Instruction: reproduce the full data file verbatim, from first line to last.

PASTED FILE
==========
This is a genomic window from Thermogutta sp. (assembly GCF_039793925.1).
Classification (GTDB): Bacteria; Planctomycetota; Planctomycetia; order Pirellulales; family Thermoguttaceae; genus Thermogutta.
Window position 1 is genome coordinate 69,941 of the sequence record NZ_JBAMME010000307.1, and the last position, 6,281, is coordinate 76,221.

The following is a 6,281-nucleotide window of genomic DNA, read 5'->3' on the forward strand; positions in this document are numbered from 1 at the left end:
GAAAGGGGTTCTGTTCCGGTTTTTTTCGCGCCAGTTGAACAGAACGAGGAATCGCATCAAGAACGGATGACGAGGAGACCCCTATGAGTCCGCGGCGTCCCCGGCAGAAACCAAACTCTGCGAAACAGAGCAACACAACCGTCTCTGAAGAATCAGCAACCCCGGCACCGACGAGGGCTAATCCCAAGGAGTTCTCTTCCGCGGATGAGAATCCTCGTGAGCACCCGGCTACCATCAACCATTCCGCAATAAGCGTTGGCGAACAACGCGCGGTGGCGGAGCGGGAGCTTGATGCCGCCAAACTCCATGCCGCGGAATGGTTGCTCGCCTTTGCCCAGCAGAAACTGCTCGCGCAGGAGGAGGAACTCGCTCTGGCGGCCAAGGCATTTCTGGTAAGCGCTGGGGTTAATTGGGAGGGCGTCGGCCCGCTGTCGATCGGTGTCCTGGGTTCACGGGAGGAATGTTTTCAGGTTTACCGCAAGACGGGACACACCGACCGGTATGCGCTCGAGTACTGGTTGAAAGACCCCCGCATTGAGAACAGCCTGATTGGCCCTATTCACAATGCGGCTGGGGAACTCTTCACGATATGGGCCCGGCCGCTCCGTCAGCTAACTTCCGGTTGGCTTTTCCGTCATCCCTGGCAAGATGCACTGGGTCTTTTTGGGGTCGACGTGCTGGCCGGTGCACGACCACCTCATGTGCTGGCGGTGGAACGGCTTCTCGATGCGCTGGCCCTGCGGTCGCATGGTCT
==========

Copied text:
This is a genomic window from Thermogutta sp. (assembly GCF_039793925.1).
Classification (GTDB): Bacteria; Planctomycetota; Planctomycetia; order Pirellulales; family Thermoguttaceae; genus Thermogutta.
Window position 1 is genome coordinate 69,941 of the sequence record NZ_JBAMME010000307.1, and the last position, 6,281, is coordinate 76,221.

The following is a 6,281-nucleotide window of genomic DNA, read 5'->3' on the forward strand; positions in this document are numbered from 1 at the left end:
GAAAGGGGTTCTGTTCCGGTTTTTTTCGCGCCAGTTGAACAGAACGAGGAATCGCATCAAGAACGGATGACGAGGAGACCCCTATGAGTCCGCGGCGTCCCCGGCAGAAACCAAACTCTGCGAAACAGAGCAACACAACCGTCTCTGAAGAATCAGCAACCCCGGCACCGACGAGGGCTAATCCCAAGGAGTTCTCTTCCGCGGATGAGAATCCTCGTGAGCACCCGGCTACCATCAACCATTCCGCAATAAGCGTTGGCGAACAACGCGCGGTGGCGGAGCGGGAGCTTGATGCCGCCAAACTCCATGCCGCGGAATGGTTGCTCGCCTTTGCCCAGCAGAAACTGCTCGCGCAGGAGGAGGAACTCGCTCTGGCGGCCAAGGCATTTCTGGTAAGCGCTGGGGTTAATTGGGAGGGCGTCGGCCCGCTGTCGATCGGTGTCCTGGGTTCACGGGAGGAATGTTTTCAGGTTTACCGCAAGACGGGACACACCGACCGGTATGCGCTCGAGTACTGGTTGAAAGACCCCCGCATTGAGAACAGCCTGATTGGCCCTATTCACAATGCGGCTGGGGAACTCTTCACGATATGGGCCCGGCCGCTCCGTCAGCTAACTTCCGGTTGGCTTTTCCGTCATCCCTGGCAAGATGCACTGGGTCTTTTTGGGGTCGACGTGCTGGCCGGTGCACGACCACCTCATGTGCTGGCGGTGGAACGGCTTCTCGATGCGCTGGCCCTGCGGTCGCATGGTCT